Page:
The Corpus Christi procession celebrating the body of Christ was held at Cleveland’s St. Emeric Church on June 11, 2023. Since the apostolic times, the Sacred Host has been lifted up at some point in the sacred liturgy. In those ancient times, the elevation happened as an act of veneration, immediately before receiving Holy Communion. However, it was not until the 12th century that the elevation at the consecration was introduced, mainly because people desired to see the Eucharist at that time. Subsequently, bells were rung for the consecration of the Eucharist as well, so that those near the church could at least run into the church at this moment and that those who had to stay at home could pray especially at this time.

The special veneration of the Eucharist received a further boost with the visions of Blessed Julianna of Liège in 1209. Slowly, the official Church also embraced the essence of the vision – the establishment of the feast of Corpus Christi and made such decision following the famous Eucharistic miracle of Bolsena in 1263. A Czech priest on a pilgrimage to the tomb of the Prince of the Apostles, celebrated a Mass in the Church of St. Christina in Bolsena (115km north of Rome). At the moment of consecration, he was in doubt whether the bread and wine would indeed become the Body and Blood of Christ. Then the priest was astonished: drops of blood had fallen from the broken Host onto the corporal. With great reverence the relic was carried to the nearby Orvieto, the town where Pope Urban IV had been staying at that time. Through the papal bull Transiturus on 8 September 1264, he proclaimed the feast of the Corpus Christi to be held on the first Thursday after the end of the Pentecost Octave.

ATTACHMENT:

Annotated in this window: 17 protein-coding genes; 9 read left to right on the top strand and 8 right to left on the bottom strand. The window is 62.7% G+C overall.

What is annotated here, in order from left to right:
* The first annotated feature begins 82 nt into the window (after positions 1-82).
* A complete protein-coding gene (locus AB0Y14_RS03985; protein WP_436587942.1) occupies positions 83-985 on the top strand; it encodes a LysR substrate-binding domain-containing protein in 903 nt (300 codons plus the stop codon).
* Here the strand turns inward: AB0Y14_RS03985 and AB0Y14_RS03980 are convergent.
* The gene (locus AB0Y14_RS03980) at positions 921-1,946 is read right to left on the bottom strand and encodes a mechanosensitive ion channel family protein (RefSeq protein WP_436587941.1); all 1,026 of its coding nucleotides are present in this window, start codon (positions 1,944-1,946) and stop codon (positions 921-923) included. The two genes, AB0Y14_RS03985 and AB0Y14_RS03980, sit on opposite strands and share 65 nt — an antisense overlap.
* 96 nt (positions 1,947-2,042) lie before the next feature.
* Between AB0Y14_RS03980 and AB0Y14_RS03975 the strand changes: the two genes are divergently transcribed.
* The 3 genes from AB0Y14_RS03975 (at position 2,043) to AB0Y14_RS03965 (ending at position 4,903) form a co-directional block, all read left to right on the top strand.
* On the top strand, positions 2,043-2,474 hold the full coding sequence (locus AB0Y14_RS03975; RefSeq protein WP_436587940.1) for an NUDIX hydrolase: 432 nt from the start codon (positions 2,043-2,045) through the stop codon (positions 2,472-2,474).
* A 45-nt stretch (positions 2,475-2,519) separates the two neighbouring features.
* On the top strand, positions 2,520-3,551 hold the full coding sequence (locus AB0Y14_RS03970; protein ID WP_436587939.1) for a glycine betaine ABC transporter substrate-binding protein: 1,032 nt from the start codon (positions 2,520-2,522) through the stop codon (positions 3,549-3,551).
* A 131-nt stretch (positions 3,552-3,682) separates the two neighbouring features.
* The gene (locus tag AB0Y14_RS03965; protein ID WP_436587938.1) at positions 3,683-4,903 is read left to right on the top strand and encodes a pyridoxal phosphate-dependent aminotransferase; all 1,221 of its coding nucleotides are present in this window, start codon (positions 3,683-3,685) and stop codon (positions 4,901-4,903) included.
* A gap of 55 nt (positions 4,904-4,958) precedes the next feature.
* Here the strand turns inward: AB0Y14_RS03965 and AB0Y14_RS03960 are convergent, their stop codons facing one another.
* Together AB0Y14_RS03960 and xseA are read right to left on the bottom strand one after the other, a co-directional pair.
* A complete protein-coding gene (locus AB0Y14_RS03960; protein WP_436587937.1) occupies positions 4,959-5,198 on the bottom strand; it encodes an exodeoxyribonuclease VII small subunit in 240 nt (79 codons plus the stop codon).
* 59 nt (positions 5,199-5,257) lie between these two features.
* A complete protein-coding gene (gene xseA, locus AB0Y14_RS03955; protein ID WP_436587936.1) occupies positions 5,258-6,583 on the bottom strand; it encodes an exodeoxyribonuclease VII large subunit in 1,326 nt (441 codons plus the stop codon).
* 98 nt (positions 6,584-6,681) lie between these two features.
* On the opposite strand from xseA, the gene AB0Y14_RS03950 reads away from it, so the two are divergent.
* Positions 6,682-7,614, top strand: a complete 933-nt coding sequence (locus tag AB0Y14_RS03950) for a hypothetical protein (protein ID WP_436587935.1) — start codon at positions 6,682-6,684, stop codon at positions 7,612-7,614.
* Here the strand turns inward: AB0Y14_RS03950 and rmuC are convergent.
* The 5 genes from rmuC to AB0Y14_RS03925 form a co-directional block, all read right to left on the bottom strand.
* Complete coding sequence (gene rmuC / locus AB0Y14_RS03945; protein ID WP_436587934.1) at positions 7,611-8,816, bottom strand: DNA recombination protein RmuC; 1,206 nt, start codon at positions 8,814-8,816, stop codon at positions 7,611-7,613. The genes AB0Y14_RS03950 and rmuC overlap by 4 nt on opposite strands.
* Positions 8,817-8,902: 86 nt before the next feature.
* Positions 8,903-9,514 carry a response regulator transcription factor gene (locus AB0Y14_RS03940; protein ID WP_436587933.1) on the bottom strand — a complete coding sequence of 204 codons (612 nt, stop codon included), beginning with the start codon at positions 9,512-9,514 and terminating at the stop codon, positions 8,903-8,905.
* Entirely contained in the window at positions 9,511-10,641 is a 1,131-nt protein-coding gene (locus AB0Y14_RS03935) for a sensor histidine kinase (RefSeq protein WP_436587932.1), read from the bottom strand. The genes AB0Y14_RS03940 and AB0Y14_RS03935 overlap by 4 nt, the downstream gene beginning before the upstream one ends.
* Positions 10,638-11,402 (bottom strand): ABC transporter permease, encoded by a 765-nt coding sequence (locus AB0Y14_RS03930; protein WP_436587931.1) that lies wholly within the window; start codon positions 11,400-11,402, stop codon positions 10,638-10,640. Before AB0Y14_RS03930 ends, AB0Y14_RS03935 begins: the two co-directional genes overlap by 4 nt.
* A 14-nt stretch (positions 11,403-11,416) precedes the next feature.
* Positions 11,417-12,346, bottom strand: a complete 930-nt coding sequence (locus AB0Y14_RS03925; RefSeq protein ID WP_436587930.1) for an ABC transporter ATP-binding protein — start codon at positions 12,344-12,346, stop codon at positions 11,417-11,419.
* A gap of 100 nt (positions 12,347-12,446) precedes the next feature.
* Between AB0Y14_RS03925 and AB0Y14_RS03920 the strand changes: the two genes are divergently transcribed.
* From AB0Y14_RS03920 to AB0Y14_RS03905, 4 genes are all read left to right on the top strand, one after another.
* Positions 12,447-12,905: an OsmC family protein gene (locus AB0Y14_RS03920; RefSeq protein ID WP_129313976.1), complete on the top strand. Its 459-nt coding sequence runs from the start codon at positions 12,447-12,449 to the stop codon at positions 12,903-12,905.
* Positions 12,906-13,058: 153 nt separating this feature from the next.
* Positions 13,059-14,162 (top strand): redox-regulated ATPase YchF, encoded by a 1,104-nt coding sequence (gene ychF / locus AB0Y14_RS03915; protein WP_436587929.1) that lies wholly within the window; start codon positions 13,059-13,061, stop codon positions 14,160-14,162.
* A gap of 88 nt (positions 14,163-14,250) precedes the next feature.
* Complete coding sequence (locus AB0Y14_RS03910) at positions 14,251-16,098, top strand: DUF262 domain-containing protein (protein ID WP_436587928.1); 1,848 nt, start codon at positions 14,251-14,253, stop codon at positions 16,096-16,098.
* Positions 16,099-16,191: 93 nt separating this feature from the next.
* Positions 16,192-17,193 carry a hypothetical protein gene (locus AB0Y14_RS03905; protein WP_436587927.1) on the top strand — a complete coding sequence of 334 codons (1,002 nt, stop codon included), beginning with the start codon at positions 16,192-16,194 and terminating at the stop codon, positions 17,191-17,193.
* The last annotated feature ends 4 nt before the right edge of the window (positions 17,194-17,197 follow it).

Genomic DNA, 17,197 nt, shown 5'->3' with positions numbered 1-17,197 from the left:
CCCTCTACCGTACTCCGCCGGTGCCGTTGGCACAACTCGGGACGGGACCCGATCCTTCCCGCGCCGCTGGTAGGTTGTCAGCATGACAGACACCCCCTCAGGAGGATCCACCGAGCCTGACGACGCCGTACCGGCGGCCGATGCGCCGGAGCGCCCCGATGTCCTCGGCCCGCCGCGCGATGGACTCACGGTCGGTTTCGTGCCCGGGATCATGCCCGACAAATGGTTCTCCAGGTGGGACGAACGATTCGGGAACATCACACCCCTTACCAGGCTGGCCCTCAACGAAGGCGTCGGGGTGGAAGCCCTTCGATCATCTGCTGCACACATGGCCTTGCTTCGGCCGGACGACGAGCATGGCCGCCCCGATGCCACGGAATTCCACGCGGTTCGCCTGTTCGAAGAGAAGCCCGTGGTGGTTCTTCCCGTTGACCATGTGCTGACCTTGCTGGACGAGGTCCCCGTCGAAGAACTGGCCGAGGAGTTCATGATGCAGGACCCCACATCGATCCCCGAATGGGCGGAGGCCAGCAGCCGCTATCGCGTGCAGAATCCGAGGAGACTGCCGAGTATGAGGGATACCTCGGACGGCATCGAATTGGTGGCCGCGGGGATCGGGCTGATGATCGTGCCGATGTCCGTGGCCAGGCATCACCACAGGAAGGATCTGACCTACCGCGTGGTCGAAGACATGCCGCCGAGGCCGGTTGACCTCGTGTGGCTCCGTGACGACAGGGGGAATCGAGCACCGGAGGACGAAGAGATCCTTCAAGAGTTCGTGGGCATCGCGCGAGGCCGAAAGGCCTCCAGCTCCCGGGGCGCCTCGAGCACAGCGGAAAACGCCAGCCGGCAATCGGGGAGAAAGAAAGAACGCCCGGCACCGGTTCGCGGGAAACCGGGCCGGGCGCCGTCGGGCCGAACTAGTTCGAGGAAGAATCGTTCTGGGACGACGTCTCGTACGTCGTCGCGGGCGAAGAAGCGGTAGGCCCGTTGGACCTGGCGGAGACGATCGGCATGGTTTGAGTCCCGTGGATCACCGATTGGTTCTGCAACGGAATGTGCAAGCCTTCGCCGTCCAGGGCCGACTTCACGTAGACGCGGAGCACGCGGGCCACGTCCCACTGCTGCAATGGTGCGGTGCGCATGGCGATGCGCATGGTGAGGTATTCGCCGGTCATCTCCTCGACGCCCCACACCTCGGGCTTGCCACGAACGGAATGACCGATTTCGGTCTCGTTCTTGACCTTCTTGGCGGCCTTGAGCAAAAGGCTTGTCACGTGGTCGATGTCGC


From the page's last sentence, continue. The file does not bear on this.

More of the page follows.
Tradition has it that St Thomas Aquinas wrote the liturgy for the feast. At Mass, from the moment of consecration onwards, the body and blood of Jesus is present under species of bread and wine. This presence remains there as long as the host still has the appearance of a bread (which includes even the crumbs). That is why we repose and guard the remaining consecrated hosts in the Tabernacle, and the lit sanctuary lamp, at times also called everlasting light, indicates the presence of Jesus Christ. We pay homage to Jesus present in the Blessed Sacrament by genuflecting.

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